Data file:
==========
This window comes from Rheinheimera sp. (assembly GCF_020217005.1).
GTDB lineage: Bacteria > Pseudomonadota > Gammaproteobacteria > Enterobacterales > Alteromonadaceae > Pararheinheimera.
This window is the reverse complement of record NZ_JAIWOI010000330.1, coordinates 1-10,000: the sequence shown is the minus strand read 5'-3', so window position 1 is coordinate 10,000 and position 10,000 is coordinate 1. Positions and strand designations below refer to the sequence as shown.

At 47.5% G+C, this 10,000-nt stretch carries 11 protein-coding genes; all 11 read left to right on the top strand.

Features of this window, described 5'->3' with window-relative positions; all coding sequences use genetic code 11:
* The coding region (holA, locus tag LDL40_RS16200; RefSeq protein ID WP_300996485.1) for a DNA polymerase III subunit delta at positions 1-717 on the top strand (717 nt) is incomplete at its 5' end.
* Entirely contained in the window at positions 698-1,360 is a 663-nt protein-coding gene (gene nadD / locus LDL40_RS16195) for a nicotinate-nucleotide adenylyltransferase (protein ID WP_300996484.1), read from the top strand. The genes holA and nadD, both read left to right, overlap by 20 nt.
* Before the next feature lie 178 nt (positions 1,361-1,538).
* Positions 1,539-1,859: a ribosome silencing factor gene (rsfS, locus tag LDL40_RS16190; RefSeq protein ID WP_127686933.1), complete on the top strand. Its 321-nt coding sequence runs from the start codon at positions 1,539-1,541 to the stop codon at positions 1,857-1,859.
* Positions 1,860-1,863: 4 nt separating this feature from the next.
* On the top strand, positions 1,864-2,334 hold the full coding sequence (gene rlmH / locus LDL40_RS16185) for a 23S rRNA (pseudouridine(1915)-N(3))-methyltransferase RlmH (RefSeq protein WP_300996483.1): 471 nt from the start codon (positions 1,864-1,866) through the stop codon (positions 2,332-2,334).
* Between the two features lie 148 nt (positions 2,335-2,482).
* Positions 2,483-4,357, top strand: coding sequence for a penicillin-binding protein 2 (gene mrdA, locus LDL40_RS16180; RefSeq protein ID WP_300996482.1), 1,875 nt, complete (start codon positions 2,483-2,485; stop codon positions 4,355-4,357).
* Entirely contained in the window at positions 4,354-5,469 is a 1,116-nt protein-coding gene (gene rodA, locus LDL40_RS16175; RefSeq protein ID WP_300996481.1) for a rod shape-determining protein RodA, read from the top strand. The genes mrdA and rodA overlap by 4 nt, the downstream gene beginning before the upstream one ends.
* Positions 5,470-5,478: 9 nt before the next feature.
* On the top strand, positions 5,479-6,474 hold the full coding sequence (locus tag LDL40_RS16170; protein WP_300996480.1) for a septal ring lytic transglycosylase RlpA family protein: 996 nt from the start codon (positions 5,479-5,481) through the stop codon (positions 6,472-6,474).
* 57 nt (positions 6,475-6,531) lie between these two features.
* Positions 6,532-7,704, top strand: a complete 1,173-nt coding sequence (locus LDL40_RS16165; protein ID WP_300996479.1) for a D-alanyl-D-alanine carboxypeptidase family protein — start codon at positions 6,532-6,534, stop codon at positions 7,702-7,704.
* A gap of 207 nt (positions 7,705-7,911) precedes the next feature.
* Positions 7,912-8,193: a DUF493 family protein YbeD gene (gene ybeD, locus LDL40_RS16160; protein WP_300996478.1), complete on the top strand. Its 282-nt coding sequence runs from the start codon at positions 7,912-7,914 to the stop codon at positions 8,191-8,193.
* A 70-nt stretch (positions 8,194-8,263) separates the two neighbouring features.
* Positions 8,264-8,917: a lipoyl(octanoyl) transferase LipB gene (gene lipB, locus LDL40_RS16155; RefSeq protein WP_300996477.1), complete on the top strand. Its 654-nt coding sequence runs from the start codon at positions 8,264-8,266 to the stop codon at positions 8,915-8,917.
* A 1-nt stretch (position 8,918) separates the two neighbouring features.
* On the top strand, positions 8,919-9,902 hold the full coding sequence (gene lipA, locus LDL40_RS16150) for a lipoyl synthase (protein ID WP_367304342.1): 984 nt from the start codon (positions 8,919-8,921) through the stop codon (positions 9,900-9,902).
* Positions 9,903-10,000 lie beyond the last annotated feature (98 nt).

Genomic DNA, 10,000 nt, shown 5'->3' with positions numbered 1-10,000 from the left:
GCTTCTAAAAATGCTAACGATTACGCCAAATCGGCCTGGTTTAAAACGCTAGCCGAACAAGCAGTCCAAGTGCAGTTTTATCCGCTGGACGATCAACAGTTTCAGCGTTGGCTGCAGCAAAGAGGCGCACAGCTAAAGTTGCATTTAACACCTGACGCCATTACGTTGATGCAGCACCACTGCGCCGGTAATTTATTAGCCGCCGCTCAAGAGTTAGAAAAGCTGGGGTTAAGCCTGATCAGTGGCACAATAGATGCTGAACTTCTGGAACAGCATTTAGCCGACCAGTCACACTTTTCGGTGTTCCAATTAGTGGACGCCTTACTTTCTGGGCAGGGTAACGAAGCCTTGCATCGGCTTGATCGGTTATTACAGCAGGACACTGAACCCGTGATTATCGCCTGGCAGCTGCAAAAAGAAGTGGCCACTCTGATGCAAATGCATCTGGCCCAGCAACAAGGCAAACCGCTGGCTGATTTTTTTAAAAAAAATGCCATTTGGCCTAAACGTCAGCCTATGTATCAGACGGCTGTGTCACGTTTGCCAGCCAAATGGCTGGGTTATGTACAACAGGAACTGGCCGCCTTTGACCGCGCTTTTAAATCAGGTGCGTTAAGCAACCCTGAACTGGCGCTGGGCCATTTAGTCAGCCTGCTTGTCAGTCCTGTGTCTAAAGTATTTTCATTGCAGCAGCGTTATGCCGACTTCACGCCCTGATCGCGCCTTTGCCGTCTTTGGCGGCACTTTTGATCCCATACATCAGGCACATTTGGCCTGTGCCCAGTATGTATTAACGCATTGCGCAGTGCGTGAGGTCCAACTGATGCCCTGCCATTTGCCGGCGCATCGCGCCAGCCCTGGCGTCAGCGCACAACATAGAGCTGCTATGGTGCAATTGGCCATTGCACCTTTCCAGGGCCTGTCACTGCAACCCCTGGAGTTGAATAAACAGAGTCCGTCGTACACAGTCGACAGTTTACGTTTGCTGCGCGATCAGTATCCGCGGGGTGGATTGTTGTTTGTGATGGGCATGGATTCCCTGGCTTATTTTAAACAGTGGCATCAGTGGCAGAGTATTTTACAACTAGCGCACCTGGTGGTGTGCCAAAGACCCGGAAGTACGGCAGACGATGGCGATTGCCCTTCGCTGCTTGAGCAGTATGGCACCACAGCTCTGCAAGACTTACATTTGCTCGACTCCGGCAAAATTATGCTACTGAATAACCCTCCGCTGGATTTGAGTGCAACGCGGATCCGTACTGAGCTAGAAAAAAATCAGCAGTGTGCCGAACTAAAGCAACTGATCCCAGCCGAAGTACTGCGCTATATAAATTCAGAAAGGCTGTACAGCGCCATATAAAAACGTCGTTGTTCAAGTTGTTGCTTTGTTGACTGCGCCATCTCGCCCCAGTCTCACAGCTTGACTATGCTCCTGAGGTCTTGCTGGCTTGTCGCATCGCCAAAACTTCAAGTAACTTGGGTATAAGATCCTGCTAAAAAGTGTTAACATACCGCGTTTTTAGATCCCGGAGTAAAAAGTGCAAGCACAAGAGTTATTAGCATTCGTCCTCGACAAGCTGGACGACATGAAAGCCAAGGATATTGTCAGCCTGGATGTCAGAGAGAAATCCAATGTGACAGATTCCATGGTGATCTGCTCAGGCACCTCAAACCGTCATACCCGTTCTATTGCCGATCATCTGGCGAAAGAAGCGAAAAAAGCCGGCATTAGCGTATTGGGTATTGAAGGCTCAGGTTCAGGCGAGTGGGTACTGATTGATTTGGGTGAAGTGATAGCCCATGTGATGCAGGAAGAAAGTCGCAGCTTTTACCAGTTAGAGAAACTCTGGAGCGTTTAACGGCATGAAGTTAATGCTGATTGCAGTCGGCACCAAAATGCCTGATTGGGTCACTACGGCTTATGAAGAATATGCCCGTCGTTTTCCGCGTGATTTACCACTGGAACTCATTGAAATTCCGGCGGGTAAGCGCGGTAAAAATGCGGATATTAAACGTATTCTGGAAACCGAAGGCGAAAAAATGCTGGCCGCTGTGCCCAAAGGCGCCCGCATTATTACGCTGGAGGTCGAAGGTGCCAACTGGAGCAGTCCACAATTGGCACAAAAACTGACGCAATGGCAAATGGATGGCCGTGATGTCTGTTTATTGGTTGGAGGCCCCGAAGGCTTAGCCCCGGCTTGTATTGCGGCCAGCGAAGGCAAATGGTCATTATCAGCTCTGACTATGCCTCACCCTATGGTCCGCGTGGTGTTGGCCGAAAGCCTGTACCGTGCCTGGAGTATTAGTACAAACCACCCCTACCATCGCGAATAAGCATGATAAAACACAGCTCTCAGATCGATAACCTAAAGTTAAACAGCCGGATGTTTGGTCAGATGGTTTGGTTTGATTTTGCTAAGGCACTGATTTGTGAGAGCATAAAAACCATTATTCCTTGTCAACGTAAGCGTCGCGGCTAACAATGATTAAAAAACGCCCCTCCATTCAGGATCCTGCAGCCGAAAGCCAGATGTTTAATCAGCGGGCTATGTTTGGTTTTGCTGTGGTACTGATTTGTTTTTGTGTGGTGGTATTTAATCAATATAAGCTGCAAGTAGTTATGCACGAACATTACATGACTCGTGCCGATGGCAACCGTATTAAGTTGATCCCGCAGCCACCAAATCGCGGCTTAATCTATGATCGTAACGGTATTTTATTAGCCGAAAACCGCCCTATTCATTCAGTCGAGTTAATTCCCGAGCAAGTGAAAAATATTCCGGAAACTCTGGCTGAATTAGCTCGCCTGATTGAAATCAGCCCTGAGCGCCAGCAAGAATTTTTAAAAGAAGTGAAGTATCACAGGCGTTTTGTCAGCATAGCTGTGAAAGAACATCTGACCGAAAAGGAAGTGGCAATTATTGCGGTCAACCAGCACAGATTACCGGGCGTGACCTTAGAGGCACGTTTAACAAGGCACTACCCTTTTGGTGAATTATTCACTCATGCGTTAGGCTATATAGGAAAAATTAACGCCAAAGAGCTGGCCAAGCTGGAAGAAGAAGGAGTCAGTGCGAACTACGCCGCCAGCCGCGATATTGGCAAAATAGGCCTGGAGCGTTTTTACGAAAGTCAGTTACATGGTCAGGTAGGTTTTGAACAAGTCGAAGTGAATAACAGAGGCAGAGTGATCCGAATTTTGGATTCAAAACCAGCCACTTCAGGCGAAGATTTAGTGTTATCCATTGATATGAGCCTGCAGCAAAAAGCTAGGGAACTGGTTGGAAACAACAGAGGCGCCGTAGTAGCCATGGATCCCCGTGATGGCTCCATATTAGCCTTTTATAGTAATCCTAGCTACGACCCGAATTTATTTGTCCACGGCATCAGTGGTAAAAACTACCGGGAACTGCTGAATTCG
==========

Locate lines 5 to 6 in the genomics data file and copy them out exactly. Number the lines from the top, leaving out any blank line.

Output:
Features of this window, described 5'->3' with window-relative positions; all coding sequences use genetic code 11:
* The coding region (holA, locus tag LDL40_RS16200; RefSeq protein ID WP_300996485.1) for a DNA polymerase III subunit delta at positions 1-717 on the top strand (717 nt) is incomplete at its 5' end.